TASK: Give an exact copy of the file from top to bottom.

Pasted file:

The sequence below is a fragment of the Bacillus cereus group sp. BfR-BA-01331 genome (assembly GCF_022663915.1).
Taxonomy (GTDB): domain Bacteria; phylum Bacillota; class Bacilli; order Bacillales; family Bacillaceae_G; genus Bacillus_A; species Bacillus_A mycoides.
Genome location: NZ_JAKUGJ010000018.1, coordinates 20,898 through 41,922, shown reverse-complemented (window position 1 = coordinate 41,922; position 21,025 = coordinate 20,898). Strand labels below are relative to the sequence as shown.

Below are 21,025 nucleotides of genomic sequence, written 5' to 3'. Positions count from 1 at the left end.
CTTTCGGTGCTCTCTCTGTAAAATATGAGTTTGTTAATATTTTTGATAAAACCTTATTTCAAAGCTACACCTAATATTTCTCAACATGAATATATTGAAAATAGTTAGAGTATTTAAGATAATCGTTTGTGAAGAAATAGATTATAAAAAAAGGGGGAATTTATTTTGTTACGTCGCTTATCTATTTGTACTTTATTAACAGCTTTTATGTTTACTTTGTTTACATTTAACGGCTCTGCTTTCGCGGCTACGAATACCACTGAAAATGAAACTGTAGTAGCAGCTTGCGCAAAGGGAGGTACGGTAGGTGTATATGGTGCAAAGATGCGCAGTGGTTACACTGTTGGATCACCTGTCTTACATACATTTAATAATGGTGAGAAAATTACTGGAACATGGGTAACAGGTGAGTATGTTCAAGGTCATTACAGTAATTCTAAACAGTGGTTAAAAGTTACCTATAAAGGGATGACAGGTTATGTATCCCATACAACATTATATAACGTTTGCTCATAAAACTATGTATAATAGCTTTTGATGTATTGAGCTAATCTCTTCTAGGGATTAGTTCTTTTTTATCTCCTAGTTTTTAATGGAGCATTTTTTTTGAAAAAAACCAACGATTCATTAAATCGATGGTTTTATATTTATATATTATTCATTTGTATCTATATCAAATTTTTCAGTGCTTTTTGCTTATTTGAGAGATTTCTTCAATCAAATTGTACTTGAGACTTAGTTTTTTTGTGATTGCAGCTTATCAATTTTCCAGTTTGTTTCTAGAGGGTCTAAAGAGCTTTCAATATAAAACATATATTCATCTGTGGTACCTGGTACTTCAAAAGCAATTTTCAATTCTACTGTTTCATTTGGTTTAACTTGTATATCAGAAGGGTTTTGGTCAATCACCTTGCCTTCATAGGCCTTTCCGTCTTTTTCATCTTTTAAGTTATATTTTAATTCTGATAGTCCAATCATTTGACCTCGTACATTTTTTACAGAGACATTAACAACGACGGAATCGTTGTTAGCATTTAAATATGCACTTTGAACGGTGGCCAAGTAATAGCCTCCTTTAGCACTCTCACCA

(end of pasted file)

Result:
The sequence below is a fragment of the Bacillus cereus group sp. BfR-BA-01331 genome (assembly GCF_022663915.1).
Taxonomy (GTDB): domain Bacteria; phylum Bacillota; class Bacilli; order Bacillales; family Bacillaceae_G; genus Bacillus_A; species Bacillus_A mycoides.
Genome location: NZ_JAKUGJ010000018.1, coordinates 20,898 through 41,922, shown reverse-complemented (window position 1 = coordinate 41,922; position 21,025 = coordinate 20,898). Strand labels below are relative to the sequence as shown.

Below are 21,025 nucleotides of genomic sequence, written 5' to 3'. Positions count from 1 at the left end.
CTTTCGGTGCTCTCTCTGTAAAATATGAGTTTGTTAATATTTTTGATAAAACCTTATTTCAAAGCTACACCTAATATTTCTCAACATGAATATATTGAAAATAGTTAGAGTATTTAAGATAATCGTTTGTGAAGAAATAGATTATAAAAAAAGGGGGAATTTATTTTGTTACGTCGCTTATCTATTTGTACTTTATTAACAGCTTTTATGTTTACTTTGTTTACATTTAACGGCTCTGCTTTCGCGGCTACGAATACCACTGAAAATGAAACTGTAGTAGCAGCTTGCGCAAAGGGAGGTACGGTAGGTGTATATGGTGCAAAGATGCGCAGTGGTTACACTGTTGGATCACCTGTCTTACATACATTTAATAATGGTGAGAAAATTACTGGAACATGGGTAACAGGTGAGTATGTTCAAGGTCATTACAGTAATTCTAAACAGTGGTTAAAAGTTACCTATAAAGGGATGACAGGTTATGTATCCCATACAACATTATATAACGTTTGCTCATAAAACTATGTATAATAGCTTTTGATGTATTGAGCTAATCTCTTCTAGGGATTAGTTCTTTTTTATCTCCTAGTTTTTAATGGAGCATTTTTTTTGAAAAAAACCAACGATTCATTAAATCGATGGTTTTATATTTATATATTATTCATTTGTATCTATATCAAATTTTTCAGTGCTTTTTGCTTATTTGAGAGATTTCTTCAATCAAATTGTACTTGAGACTTAGTTTTTTTGTGATTGCAGCTTATCAATTTTCCAGTTTGTTTCTAGAGGGTCTAAAGAGCTTTCAATATAAAACATATATTCATCTGTGGTACCTGGTACTTCAAAAGCAATTTTCAATTCTACTGTTTCATTTGGTTTAACTTGTATATCAGAAGGGTTTTGGTCAATCACCTTGCCTTCATAGGCCTTTCCGTCTTTTTCATCTTTTAAGTTATATTTTAATTCTGATAGTCCAATCATTTGACCTCGTACATTTTTTACAGAGACATTAACAACGACGGAATCGTTGTTAGCATTTAAATATGCACTTTGAACGGTGGCCAAGTAATAGCCTCCTTTAGCACTCTCACCA